As our CEO Lee Odden wrote recently with regards to marketing during the COVID-19 pandemic, “the need for information and solutions might slow or change but not stop.”

Let’s explore how brands can go all-in on authenticity to strengthen bonds during a time of universal uncertainty and anxiety.

“Marketers, brands, and creators of all kinds can make a positive difference. Being legitimately and authentically helpful in a moment like this can have a lasting impact.” @NickNelsonMN Click To Tweet

Building Trust through Authentic and Altruistic Content

Content marketing is inherently a long game, focused on building relationships first and foremost. Right now, the best way to pursue this goal is through authenticity and altruism, in the context of your business and its audience.

Keep Your Audience Informed

The ongoing pandemic affects different industries and verticals in different ways. If there’s a white space for providing news and updates in the niche you serve specifically, you might consider filling it. Curate news from authoritative sources (like the World Health Organization and the Centers for Disease Control and Prevention) and make it available in an easily accessible place.

This is also a great time to provide helpful guidance around adjustments and adaptations being made in response to this situation. For example, our clients at Antea Group leveraged their expertise on the subject of employee health and safety to provide ergonomic tips for a home office. Another client, LinkedIn Sales Solutions, served up advice on staying connected digitally when “in-person” is not an option.

Be Open and Human

We talk about authenticity in B2B marketing frequently because it’s so vital for practitioners to constantly remind themselves that we’re not interacting with businesses, we’re interacting with human beings. COVID-19 presents a universally shared human experience on a scale that is unmatched in many of our lifetimes.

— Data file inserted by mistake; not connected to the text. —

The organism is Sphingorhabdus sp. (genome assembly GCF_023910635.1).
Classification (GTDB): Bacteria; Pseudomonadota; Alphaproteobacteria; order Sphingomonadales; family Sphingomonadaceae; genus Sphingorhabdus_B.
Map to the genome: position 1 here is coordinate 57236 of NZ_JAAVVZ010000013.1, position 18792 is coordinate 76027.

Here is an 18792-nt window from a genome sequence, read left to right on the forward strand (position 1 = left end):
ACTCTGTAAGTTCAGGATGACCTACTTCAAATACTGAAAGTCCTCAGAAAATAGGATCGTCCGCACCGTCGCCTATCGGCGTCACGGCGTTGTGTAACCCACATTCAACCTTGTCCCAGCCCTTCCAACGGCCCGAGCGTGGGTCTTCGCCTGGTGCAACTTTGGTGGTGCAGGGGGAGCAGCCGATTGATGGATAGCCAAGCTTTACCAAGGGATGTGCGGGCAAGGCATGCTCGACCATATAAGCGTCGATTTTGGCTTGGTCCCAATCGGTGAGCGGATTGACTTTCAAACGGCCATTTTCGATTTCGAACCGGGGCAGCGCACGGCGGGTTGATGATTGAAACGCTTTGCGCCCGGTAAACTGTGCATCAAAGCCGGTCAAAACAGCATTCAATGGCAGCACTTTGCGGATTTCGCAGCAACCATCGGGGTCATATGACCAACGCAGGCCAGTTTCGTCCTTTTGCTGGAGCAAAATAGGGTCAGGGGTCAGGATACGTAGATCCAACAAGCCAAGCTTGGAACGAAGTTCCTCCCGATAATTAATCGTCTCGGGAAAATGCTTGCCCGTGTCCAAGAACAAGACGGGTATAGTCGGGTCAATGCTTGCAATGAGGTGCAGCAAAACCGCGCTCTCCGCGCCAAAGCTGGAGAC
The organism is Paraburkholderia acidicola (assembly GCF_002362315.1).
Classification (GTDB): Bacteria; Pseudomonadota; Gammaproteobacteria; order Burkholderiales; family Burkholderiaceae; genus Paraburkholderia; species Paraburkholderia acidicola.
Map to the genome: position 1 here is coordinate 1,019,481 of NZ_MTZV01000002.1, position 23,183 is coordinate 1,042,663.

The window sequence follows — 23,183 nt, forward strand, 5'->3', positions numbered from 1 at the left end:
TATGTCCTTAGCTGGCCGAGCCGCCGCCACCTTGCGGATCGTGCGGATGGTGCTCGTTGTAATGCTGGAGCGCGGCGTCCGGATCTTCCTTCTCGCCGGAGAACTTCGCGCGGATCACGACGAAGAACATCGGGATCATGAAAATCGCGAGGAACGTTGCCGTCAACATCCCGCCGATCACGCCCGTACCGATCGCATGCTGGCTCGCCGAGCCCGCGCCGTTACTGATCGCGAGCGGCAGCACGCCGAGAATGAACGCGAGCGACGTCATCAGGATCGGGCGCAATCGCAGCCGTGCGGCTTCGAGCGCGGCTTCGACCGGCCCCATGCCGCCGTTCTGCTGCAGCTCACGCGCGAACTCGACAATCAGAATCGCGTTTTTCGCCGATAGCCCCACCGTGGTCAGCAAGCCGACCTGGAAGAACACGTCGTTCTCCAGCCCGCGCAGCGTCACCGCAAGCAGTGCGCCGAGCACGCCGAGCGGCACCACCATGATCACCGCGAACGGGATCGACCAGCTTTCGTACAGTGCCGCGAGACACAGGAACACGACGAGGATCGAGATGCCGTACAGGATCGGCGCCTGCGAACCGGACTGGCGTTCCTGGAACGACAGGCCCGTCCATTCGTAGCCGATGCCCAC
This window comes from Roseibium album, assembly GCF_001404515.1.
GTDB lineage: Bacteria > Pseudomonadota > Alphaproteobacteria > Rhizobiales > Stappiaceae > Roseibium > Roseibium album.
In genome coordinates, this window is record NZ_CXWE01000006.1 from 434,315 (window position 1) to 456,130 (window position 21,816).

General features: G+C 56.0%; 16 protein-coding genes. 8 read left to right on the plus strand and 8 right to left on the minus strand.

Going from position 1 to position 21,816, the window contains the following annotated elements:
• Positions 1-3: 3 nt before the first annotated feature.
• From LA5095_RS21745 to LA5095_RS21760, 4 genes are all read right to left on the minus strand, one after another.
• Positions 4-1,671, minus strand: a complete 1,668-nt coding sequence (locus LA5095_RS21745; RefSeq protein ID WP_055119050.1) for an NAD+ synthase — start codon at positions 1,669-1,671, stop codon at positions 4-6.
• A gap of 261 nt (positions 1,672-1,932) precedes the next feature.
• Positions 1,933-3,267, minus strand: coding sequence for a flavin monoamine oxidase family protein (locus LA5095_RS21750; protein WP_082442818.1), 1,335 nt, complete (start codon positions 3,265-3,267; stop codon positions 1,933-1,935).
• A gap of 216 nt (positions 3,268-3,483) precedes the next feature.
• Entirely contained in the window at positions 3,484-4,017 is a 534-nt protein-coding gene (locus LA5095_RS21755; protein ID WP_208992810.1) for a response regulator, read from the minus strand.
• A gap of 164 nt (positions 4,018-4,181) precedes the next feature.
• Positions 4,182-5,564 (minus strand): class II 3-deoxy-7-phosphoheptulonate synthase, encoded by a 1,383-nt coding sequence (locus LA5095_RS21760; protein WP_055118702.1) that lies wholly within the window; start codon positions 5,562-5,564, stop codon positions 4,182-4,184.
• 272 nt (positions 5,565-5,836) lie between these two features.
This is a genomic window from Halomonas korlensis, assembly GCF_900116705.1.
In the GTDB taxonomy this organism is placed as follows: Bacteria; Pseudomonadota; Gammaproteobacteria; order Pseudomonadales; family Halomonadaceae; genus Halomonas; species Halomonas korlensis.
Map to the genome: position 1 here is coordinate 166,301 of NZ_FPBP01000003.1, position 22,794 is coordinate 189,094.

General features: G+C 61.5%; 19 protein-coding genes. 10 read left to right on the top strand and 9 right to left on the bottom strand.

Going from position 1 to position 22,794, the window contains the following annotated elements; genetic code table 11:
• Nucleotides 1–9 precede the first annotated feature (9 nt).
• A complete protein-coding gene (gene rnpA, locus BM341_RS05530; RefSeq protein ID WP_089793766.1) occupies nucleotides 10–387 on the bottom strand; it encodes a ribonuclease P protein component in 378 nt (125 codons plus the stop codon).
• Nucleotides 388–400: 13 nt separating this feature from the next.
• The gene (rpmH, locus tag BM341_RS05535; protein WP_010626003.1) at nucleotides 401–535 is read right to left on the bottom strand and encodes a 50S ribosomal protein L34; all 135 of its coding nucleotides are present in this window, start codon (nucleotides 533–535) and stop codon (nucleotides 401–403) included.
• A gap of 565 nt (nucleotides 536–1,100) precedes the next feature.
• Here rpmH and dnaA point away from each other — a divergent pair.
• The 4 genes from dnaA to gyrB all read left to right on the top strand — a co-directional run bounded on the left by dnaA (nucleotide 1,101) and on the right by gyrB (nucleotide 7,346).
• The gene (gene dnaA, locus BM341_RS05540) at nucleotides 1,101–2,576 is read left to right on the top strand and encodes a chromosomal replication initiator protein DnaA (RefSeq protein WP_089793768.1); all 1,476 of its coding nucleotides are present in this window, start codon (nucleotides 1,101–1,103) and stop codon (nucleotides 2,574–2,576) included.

There’s never been a better time to open up and share real, relatable stories. Everyone is going through something, and it can be comforting to learn how others are dealing with the unique circumstances brought on by this scenario.

Focus on Connection

Thanks to technology, distancing doesn’t need to equate to isolation. People are likely to be yearning for social connection in a major way. The simplest thing a company can do is place an emphasis on being accessible and responsive via social media, email, and other channels. But you also might consider finding ways to replicate the dynamic of personal interactions. For example:

  • Webinars & Live-Streaming: It can sometimes be difficult to draw big crowds of busy professionals for a live broadcast, but at a time where traveling and in-person meetings are reduced, there are more openings on calendars. Running a webcast with a theme that’s relevant to the current times might hit a sweet spot.
  • Virtual Networking Events: With so many major conferences and summits being canceled, there’s still a need for people to network and grow. This may present an opportunity to host or participate in online gatherings and meet-ups. One thing worth considering is a virtual happy hour, where people flip on their laptop camera, crack open a beverage, and enjoy a genuine chat from their own respective locations.

“At a time where traveling and in-person meetings are reduced, there are more openings on calendars. Running a webcast with a theme that’s relevant to the current times might hit a sweet spot.” @NickNelsonMN Click To Tweet

Stick to Your Strategy

Understandably, it can be weird to think about selling at this moment. Pushing products and services – especially those that might be deemed “non-essential” in the face of a global health crisis – feels tone-deaf at a time where everyone’s attention is pulled toward the headlines. I get it.

But here’s the unavoidable truth: This ordeal isn’t going away anytime soon. Life will be different for a while, and as we acclimate to a new norm, the drumbeat of business will regain its steady rhythm in most spaces. So it’s important to keep a holistic, integrated, full-funnel strategy in place, even if you’re lessening the conversion emphasis temporarily.

One thing many companies will want to ponder is how they can make it easier to digitally purchase and transact.

Into Unknown Territory

There is no playbook for this. Every person, family, and business is treading new ground. But we’re all going through it together and that’s why it is more valuable than ever to let our authenticity shine through.

“The friend in my adversity I shall always cherish most. I can better trust those who helped to relieve the gloom of my dark hours than those who are ready to enjoy with me the sunshine of prosperity.”Ulysses S. Grant